We Buy Houses in Immokalee
In Any Condition – Price Range – Or Location
Sell Your Immokalee, Florida House Quickly For CASH and without hassle or obligations. PROMISE!
If you are on this site, obviously you have a Immokalee real estate for sale you want or need to sell quickly because of the stress of burden it’s causing or you just want to “be done” with a property.
We are currently looking to buy houses with cash in the Immokalee area including all of Collier County and since we can pay with cash, we are able to close very quickly or simply on your time frame. We are the local We Buy Houses Immokalee that gives you an all cash offer but more importantly treat you FAIR.
If you want to sell your Immokalee house… we’re ready to give you a fair all-cash offer.
Working out a deal is creating a WIN WIN for you and us. By the way… we don’t want to list your home, we want to BUY real estate property here in South Florida, both residential houses or apartments.
We Buy Houses in all Collier County including Immokalee – in any condition… as-is… NO TRICKS OR GIMMICKS
History of Immokalee
The land that we refer to today as Immokalee, has been home to several different Indian tribes over time; Calusa Indians, Seminole Indians, and Miccosukee Indians. In the late 1870s, the well-known Indian trader, William Allen, settled in Immokalee, and just a few years later, the land was officially recognized by the federal government as a community. The region was then known as Gopher Ridge, and then eventually renamed to Immokalee, the Seminole word for “my home”.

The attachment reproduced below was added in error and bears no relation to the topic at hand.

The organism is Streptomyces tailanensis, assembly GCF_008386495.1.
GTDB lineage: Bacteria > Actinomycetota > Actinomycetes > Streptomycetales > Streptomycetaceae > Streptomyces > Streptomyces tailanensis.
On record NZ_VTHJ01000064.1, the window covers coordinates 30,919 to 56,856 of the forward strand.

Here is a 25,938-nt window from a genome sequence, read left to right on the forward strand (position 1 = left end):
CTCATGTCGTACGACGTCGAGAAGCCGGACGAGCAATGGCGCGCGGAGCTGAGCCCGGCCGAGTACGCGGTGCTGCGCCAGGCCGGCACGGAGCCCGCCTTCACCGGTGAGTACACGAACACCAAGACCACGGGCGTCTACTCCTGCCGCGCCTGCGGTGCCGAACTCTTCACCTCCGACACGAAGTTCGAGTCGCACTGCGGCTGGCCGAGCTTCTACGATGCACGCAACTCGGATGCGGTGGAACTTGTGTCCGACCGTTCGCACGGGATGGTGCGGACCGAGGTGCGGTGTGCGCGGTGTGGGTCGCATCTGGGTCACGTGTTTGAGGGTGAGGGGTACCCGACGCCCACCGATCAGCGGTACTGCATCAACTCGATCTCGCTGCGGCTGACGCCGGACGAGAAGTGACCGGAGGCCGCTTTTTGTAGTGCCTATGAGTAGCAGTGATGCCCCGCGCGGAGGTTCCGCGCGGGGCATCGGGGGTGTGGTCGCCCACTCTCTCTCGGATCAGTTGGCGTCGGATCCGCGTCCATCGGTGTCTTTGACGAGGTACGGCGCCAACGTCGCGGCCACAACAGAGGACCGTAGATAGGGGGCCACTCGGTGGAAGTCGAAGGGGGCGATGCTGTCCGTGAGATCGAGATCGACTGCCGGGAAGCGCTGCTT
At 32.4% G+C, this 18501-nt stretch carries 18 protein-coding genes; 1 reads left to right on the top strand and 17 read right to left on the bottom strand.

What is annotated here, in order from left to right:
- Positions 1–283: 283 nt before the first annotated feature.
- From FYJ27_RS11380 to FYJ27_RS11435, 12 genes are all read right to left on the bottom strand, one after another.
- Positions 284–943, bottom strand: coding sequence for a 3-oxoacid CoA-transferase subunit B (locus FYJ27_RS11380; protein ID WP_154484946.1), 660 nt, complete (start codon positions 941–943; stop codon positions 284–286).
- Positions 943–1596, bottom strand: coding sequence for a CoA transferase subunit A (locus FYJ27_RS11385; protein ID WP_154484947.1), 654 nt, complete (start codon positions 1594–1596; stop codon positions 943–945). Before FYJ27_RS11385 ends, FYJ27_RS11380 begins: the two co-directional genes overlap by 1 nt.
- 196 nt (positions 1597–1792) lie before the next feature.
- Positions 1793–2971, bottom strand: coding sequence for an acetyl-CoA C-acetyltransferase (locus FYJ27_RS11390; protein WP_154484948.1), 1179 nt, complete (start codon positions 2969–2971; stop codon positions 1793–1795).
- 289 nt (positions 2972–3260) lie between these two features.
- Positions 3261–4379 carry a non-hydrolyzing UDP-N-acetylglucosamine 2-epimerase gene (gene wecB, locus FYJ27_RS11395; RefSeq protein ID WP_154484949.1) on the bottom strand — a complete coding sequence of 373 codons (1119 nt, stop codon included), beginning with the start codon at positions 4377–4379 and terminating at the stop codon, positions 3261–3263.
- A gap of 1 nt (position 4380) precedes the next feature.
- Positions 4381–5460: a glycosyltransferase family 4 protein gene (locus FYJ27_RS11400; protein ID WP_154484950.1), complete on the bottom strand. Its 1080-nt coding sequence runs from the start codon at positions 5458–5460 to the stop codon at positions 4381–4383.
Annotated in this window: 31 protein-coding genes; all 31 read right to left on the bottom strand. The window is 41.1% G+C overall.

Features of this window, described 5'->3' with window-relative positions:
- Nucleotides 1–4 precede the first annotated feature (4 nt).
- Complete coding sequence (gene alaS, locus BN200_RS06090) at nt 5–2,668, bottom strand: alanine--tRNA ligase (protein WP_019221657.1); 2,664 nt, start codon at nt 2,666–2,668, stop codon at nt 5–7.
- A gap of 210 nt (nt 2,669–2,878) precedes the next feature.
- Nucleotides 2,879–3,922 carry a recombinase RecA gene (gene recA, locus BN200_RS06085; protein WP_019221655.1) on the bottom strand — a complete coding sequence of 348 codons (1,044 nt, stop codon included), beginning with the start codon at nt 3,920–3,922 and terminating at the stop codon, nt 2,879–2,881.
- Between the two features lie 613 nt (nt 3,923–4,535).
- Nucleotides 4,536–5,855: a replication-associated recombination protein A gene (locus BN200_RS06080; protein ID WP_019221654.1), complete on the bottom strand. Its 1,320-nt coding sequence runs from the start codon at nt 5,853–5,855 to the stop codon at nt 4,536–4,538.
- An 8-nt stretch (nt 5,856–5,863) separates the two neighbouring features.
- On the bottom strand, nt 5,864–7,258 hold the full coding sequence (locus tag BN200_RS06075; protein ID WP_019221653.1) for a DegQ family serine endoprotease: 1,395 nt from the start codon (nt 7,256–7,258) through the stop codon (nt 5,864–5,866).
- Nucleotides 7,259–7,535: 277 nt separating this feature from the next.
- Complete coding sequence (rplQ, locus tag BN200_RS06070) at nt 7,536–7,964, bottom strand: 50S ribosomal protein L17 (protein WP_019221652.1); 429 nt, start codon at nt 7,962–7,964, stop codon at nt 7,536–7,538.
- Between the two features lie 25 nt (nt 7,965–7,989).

The land was rather isolated until the 1920s when the Atlantic Coast Line Railway extended its rails, opening a direct route for trade and communication. Barron Collier needed to have a trade route from Everglades city to Immokalee, to continue the rapid growth of Southwest Florida.
Today, Immokalee is still home to lumber, oil, and ranching industries. It is known as the local leader in agriculture and production and is one of Collier County’s largest non-coastal communities. The legacy of the Seminoles is still prevalent today, with the construction of the Seminole casino and the Ah-Tah-Thi-Ki Museum.